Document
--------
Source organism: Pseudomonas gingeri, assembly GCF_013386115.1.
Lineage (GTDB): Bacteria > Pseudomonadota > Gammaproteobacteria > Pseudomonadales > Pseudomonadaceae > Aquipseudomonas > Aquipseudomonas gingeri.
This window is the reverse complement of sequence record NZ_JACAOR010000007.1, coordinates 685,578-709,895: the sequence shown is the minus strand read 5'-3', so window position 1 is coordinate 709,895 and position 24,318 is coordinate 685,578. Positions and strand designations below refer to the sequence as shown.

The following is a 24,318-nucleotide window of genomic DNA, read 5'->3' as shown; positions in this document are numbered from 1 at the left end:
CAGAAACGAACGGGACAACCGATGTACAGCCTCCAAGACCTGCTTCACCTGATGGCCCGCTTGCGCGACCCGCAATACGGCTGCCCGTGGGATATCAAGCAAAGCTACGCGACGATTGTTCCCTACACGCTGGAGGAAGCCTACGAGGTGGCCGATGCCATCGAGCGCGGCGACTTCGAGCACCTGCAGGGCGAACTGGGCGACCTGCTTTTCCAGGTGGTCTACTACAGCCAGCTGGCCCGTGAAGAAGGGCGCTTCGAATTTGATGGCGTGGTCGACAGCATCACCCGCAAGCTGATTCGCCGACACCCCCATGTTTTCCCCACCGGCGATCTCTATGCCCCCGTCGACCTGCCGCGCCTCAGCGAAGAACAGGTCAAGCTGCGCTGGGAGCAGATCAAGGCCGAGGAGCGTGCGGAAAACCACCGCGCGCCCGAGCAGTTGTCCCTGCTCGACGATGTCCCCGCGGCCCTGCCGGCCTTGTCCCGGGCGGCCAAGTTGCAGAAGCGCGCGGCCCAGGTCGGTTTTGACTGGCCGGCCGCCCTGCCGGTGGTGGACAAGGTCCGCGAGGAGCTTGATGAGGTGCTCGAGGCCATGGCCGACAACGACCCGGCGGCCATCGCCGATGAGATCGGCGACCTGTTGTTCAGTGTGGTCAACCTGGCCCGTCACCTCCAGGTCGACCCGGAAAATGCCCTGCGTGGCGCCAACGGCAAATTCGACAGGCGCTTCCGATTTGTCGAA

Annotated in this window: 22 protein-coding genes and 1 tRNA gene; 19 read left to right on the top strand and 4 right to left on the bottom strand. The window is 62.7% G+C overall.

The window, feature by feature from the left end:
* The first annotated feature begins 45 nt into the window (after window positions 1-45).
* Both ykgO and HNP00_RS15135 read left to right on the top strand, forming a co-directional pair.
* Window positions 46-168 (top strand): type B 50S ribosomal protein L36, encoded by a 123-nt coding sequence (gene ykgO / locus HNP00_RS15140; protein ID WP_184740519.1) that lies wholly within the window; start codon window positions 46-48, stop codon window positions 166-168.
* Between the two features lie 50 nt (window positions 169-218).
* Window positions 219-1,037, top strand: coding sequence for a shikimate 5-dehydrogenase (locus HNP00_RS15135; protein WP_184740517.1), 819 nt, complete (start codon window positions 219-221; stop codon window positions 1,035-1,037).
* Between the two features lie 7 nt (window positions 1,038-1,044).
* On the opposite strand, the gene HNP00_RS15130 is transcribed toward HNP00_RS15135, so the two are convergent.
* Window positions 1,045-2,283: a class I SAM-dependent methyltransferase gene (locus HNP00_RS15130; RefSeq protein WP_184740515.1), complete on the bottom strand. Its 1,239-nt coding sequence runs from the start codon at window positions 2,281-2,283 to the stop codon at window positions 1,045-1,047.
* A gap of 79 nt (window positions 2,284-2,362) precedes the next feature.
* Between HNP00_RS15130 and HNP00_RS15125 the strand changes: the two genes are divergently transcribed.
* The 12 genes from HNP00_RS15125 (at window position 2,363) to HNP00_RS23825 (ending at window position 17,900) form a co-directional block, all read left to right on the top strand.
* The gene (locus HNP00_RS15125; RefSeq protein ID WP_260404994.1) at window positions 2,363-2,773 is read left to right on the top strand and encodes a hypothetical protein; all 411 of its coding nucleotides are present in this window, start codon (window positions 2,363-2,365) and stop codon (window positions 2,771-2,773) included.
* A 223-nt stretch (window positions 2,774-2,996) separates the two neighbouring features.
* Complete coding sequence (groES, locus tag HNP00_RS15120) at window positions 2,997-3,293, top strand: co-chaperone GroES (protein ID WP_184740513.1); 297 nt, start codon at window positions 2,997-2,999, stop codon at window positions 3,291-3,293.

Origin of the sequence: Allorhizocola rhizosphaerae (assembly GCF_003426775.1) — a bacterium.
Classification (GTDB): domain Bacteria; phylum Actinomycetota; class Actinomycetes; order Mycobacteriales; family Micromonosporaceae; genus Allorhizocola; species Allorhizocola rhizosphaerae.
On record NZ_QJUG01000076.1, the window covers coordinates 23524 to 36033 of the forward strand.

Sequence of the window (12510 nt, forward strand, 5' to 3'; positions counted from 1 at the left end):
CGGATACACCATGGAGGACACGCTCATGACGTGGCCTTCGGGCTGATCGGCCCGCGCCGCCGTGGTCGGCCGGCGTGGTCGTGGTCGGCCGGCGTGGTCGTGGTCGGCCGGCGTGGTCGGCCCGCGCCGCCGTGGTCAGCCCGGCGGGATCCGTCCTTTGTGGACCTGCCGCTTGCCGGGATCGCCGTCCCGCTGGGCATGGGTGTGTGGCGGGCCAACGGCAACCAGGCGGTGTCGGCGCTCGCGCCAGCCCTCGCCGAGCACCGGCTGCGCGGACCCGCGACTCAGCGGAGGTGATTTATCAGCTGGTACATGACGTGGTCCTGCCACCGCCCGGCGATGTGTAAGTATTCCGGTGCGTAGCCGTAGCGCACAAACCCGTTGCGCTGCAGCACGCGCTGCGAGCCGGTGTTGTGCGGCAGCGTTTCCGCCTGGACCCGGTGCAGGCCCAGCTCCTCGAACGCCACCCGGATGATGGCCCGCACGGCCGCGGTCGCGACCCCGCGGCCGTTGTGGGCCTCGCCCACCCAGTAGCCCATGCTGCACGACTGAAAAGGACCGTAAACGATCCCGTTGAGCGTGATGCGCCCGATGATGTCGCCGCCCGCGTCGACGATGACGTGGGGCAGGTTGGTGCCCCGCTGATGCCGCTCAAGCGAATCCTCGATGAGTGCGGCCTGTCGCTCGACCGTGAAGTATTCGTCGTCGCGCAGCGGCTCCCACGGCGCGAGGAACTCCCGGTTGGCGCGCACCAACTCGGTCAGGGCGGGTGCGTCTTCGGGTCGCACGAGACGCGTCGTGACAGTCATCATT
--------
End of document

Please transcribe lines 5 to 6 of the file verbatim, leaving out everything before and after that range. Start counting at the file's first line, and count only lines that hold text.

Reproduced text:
CAGAAACGAACGGGACAACCGATGTACAGCCTCCAAGACCTGCTTCACCTGATGGCCCGCTTGCGCGACCCGCAATACGGCTGCCCGTGGGATATCAAGCAAAGCTACGCGACGATTGTTCCCTACACGCTGGAGGAAGCCTACGAGGTGGCCGATGCCATCGAGCGCGGCGACTTCGAGCACCTGCAGGGCGAACTGGGCGACCTGCTTTTCCAGGTGGTCTACTACAGCCAGCTGGCCCGTGAAGAAGGGCGCTTCGAATTTGATGGCGTGGTCGACAGCATCACCCGCAAGCTGATTCGCCGACACCCCCATGTTTTCCCCACCGGCGATCTCTATGCCCCCGTCGACCTGCCGCGCCTCAGCGAAGAACAGGTCAAGCTGCGCTGGGAGCAGATCAAGGCCGAGGAGCGTGCGGAAAACCACCGCGCGCCCGAGCAGTTGTCCCTGCTCGACGATGTCCCCGCGGCCCTGCCGGCCTTGTCCCGGGCGGCCAAGTTGCAGAAGCGCGCGGCCCAGGTCGGTTTTGACTGGCCGGCCGCCCTGCCGGTGGTGGACAAGGTCCGCGAGGAGCTTGATGAGGTGCTCGAGGCCATGGCCGACAACGACCCGGCGGCCATCGCCGATGAGATCGGCGACCTGTTGTTCAGTGTGGTCAACCTGGCCCGTCACCTCCAGGTCGACCCGGAAAATGCCCTGCGTGGCGCCAACGGCAAATTCGACAGGCGCTTCCGATTTGTCGAA

Annotated in this window: 22 protein-coding genes and 1 tRNA gene; 19 read left to right on the top strand and 4 right to left on the bottom strand. The window is 62.7% G+C overall.